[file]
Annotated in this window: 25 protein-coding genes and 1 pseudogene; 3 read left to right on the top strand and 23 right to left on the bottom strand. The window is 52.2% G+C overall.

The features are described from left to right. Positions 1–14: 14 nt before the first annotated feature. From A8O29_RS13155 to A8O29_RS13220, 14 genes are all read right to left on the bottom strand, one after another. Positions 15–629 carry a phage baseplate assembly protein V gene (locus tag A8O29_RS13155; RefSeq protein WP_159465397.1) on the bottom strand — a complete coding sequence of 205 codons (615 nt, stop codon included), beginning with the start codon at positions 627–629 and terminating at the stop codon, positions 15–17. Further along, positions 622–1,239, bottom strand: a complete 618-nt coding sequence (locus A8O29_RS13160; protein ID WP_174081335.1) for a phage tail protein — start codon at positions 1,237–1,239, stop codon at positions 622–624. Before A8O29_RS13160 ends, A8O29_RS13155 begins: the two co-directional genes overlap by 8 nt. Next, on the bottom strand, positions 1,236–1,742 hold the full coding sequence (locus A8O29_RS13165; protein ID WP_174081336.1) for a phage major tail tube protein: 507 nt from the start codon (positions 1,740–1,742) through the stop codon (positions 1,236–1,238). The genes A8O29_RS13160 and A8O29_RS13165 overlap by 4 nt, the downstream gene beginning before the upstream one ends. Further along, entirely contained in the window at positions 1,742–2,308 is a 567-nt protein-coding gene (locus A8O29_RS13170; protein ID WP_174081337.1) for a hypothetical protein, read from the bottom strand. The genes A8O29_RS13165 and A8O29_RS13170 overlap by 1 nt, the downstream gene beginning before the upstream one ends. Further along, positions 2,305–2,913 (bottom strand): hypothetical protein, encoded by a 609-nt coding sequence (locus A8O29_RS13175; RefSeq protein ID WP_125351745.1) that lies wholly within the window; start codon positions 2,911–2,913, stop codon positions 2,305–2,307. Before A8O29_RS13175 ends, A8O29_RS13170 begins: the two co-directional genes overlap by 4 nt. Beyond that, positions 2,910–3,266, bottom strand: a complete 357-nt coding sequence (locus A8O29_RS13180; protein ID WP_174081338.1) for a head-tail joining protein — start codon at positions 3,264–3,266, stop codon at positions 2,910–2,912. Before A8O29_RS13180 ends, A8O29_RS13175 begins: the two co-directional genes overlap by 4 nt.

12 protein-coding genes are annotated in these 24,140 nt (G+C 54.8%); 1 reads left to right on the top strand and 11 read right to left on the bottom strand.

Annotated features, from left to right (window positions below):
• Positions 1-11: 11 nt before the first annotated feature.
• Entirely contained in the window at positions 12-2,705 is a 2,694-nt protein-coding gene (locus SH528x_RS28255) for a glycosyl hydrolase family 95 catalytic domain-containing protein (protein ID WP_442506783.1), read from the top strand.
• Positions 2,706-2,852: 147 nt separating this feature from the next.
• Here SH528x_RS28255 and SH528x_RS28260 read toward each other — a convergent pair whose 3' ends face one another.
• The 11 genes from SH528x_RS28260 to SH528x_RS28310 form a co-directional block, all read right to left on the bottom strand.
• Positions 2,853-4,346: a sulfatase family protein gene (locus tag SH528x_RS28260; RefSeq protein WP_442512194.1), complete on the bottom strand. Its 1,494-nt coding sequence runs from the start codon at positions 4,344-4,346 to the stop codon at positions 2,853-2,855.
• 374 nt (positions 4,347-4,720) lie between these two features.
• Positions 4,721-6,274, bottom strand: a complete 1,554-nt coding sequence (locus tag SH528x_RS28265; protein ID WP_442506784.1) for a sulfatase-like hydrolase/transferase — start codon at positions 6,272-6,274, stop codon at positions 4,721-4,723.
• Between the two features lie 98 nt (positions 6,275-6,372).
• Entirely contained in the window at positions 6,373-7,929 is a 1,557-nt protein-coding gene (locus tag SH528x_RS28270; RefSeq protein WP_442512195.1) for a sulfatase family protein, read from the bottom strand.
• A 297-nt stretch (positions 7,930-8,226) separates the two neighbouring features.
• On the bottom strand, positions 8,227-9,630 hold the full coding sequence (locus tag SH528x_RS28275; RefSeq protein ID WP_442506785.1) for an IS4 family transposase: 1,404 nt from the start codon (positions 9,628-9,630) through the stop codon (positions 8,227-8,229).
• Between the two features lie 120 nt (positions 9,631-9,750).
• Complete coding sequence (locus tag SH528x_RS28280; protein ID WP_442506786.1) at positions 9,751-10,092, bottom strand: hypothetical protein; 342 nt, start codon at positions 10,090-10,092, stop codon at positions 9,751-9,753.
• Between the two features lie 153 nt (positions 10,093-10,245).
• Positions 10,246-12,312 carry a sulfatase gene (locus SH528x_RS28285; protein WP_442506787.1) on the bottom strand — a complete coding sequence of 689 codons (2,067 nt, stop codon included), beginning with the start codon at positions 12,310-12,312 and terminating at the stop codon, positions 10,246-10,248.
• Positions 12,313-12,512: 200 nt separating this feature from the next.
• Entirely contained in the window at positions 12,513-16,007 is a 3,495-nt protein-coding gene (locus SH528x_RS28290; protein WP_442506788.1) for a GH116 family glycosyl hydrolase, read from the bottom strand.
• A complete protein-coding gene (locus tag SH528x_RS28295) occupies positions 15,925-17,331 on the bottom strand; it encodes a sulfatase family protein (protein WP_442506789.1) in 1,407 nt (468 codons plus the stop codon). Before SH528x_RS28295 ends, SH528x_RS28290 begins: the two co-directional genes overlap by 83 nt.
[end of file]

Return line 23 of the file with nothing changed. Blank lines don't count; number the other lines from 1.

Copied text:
• A complete protein-coding gene (locus tag SH528x_RS28295) occupies positions 15,925-17,331 on the bottom strand; it encodes a sulfatase family protein (protein WP_442506789.1) in 1,407 nt (468 codons plus the stop codon). Before SH528x_RS28295 ends, SH528x_RS28290 begins: the two co-directional genes overlap by 83 nt.